Today was a challenging day for the cast and crew of The Three Musketeers. It was a special morning performance for various schools in the London area. First, it was our first day back after a dark Monday. Second, fight call was first thing in the morning, which is not always easy for theatre people who are pretty much night hawks. Third, we were lacking our Mother Superior/Innkeeper’s Wife, as Kelly’s boss wouldn’t allow her to take the day off work, so Monica (who plays Servant/Madeleine) was our Mother Superior and Deb (our producer/ASM) was our Innkeeper’s Wife. Fourth, we weren’t sure what to expect with our huge, over-sold student audience. How would they react? This was many of the students’ first live theatre experience, and we wanted it to be a great one. Fifth, about half the cast is sick. So, no pressure right?
As well, I had a rough morning as I managed to split my left eyebrow open on my car door on the way to the theatre. I came inside and Brandon (who plays my brother, D’Artagnan) took one look at me and exclaimed, “What the hell happened to you?!” Luckily, my very caring stage crew immediately went into first aid mode and got me all patched up.
We ended up starting the show late because quite a few of the buses of students were late arriving at the theatre to begin with, due to the crummy weather. Despite this, we started off strongly even without our Kelly to lead us in marching (Kristin, aka Queen Anne, stepped up and led us off). We hit a snag, though, at the end of Scene 4. Brandon was in the process of making a spectacular leap off the seven-foot tall platform when all the lights in the theatre went off and the music disappeared. Luckily, he made the jump safely in the dark! The crew scrambled around trying to restore power while the cast stood backstage, ready to enter “Paris” and start Scene 5. While this was happening, our fearless director Ceris and fight director Brock began a question and answer session with the students. We found out eventually that a hydro pole had been knocked out due to the storm and we wouldn’t be getting power for at least two hours. So what now?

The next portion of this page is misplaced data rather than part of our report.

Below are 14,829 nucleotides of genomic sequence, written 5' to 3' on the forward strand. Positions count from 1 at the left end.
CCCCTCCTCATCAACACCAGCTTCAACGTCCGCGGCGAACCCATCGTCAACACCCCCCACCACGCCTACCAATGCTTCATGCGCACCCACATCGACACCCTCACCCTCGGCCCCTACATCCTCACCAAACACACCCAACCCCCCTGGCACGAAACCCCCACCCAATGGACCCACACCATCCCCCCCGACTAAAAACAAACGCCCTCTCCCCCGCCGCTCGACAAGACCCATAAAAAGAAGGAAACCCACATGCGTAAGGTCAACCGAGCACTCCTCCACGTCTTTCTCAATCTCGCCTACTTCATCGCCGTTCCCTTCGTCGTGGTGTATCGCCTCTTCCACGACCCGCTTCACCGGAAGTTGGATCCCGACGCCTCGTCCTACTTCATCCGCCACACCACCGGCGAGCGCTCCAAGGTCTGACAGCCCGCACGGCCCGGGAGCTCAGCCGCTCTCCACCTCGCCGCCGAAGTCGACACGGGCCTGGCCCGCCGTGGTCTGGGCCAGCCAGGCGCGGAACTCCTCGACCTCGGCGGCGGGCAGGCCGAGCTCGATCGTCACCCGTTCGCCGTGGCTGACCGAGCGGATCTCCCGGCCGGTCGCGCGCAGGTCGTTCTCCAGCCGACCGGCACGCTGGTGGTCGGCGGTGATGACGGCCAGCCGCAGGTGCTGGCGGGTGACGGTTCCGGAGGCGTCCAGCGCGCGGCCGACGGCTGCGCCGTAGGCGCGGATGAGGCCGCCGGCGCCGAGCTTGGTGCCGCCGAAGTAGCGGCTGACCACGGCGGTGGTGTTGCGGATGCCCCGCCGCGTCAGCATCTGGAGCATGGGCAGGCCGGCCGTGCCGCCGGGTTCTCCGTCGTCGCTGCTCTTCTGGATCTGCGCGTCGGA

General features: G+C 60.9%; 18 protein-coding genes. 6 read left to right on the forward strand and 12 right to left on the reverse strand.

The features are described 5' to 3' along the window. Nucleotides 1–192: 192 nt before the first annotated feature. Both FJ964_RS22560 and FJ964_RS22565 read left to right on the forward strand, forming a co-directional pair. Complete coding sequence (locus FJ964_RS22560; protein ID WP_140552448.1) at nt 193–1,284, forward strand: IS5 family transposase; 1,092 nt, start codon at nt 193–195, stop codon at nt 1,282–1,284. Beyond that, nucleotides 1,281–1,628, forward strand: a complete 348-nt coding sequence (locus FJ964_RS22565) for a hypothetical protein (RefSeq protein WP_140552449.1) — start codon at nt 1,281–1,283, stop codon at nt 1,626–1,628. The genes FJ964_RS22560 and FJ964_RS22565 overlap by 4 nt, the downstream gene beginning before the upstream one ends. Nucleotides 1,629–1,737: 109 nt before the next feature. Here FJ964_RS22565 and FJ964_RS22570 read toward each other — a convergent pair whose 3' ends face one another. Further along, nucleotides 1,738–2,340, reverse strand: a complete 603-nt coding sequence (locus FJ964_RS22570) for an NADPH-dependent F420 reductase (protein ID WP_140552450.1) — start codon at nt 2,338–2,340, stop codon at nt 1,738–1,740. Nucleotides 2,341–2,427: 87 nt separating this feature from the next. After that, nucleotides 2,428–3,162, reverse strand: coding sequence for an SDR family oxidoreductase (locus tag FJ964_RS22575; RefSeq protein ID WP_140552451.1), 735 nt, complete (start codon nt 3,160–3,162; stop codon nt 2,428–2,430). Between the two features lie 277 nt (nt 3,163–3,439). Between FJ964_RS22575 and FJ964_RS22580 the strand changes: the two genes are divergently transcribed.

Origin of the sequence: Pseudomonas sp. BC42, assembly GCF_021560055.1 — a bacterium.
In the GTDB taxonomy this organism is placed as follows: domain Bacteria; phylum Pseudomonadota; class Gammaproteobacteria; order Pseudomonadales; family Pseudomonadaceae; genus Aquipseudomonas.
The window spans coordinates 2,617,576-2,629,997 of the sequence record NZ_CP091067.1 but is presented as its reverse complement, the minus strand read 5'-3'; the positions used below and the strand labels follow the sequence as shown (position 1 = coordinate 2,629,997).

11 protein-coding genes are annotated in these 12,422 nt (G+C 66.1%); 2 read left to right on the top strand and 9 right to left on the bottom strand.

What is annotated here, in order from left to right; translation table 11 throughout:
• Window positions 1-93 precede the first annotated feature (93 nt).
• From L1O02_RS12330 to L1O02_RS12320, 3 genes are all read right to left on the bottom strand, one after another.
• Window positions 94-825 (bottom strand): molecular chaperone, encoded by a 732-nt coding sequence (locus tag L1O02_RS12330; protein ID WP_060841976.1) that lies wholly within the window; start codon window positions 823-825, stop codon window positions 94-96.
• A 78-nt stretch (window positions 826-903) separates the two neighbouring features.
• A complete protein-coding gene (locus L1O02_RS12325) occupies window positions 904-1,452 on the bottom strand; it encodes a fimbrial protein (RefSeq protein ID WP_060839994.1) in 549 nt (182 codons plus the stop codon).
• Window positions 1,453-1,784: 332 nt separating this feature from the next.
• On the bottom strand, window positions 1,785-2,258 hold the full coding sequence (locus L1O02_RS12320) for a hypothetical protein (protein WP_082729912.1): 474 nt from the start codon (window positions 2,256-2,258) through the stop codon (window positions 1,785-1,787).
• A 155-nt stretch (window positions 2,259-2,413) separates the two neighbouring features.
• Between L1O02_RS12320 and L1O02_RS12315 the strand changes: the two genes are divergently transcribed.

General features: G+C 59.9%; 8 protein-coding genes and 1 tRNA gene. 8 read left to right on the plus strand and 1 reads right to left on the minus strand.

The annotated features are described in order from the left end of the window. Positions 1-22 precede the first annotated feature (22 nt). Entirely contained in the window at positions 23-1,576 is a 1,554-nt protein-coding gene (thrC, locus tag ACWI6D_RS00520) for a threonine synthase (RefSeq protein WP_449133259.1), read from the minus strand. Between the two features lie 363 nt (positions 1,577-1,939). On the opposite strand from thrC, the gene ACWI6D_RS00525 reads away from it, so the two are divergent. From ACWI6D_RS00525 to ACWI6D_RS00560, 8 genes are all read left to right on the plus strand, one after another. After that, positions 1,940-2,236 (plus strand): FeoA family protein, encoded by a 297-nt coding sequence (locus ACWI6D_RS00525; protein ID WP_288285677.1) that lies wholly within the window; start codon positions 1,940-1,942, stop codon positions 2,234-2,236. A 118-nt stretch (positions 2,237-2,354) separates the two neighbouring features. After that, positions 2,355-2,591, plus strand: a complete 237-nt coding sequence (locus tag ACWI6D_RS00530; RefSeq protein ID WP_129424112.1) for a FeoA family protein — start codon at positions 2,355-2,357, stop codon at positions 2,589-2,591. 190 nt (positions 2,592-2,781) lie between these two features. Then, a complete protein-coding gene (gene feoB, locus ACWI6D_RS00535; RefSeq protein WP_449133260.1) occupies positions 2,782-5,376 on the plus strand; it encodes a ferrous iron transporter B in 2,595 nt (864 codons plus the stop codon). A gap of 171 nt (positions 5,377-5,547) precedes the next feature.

Well, the show must go on! So, armed with flashlights, the entire cast of The Three Musketeers assembled onstage for a staged reading of the play. We got to the end of Scene 6 when construction workers from the rehearsal hall next door (the Palace Theatre is going through some major renovations right now) brought over extension cords and floodlights, which gave us enough light to bring the show back to its feet! No lighting, no sounds, no explosions, and our swordfights were (according to Brock) 10% slower than usual, but we made it happen! Backstage, we lit the dressing rooms with flashlights and cell phone screens and did our best to help each other out searching for items and even changing in the hallway with the stage door open to let light in! And while I don’t want to give any spoilers away, one particularly epic fight (in which I play a major part!) got a FANTASTIC response from the audience! They were cheering like crazy!!!
This has to be one of the weirdest experiences I’ve had in a production, but also (strangely enough) one of the best. We truly bonded together as a team and worked really hard to overcome all the obstacles of the day and put on a fabulous show. I feel truly blessed to be part of the Musketeers family and while I’m sad that we only have four performances left, I’m going to savour every minute of them! ALL FOR ONE, AND ONE FOR ALL!
Our director, Ceris, created a lovely write-up for Beat Magazine, click here to read it, or copy and paste the link:
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